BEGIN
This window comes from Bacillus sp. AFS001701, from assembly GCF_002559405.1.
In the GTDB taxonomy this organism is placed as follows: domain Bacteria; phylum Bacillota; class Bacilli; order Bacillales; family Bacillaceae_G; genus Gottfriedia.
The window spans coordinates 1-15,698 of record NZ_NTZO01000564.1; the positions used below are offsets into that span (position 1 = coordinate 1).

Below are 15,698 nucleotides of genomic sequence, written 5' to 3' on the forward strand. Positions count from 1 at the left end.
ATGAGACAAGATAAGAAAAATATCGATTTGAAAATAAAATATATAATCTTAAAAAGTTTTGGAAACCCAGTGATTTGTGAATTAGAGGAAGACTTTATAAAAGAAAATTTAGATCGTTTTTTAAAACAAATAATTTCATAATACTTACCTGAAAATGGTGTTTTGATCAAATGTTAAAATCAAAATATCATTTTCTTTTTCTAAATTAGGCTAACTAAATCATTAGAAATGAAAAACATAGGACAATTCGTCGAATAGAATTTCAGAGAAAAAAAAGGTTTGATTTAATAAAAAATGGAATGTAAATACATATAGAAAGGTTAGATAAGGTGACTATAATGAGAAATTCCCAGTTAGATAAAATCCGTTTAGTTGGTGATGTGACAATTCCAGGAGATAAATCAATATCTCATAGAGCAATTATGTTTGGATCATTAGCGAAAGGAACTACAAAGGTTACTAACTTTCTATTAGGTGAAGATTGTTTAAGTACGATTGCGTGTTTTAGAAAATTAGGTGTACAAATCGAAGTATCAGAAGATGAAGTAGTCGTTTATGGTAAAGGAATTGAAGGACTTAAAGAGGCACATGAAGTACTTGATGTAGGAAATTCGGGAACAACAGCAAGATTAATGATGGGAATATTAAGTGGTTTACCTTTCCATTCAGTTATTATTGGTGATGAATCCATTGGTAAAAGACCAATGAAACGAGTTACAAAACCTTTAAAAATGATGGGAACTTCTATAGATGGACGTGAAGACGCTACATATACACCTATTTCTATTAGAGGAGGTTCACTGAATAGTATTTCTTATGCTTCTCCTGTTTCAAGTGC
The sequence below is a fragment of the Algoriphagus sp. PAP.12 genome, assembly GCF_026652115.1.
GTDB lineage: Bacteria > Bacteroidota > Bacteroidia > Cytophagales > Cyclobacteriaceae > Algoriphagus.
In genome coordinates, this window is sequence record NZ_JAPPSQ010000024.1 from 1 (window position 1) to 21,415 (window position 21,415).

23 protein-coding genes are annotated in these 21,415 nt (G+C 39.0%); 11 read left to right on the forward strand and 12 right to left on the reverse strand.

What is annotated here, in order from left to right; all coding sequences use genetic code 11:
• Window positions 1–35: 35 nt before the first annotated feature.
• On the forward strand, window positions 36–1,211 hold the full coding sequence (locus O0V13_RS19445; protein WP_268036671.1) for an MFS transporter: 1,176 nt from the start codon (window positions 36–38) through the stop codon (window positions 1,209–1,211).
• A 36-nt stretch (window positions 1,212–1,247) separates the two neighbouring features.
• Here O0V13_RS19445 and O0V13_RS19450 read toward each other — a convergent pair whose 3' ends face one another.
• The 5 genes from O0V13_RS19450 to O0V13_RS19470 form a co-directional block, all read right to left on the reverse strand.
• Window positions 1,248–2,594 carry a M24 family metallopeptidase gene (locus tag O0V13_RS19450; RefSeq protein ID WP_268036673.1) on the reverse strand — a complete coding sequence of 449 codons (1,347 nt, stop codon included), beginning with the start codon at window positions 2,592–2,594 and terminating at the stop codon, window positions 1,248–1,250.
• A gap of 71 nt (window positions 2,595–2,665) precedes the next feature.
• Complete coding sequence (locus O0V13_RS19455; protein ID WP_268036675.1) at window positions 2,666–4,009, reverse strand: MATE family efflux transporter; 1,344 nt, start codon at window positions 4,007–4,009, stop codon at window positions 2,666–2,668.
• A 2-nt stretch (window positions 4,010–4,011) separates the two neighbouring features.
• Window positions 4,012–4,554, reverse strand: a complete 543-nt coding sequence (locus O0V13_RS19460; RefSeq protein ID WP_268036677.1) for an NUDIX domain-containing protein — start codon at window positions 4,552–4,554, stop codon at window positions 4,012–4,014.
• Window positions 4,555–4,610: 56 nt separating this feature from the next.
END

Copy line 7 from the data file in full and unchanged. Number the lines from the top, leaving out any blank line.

GTDB lineage: Bacteria > Bacteroidota > Bacteroidia > Cytophagales > Cyclobacteriaceae > Algoriphagus.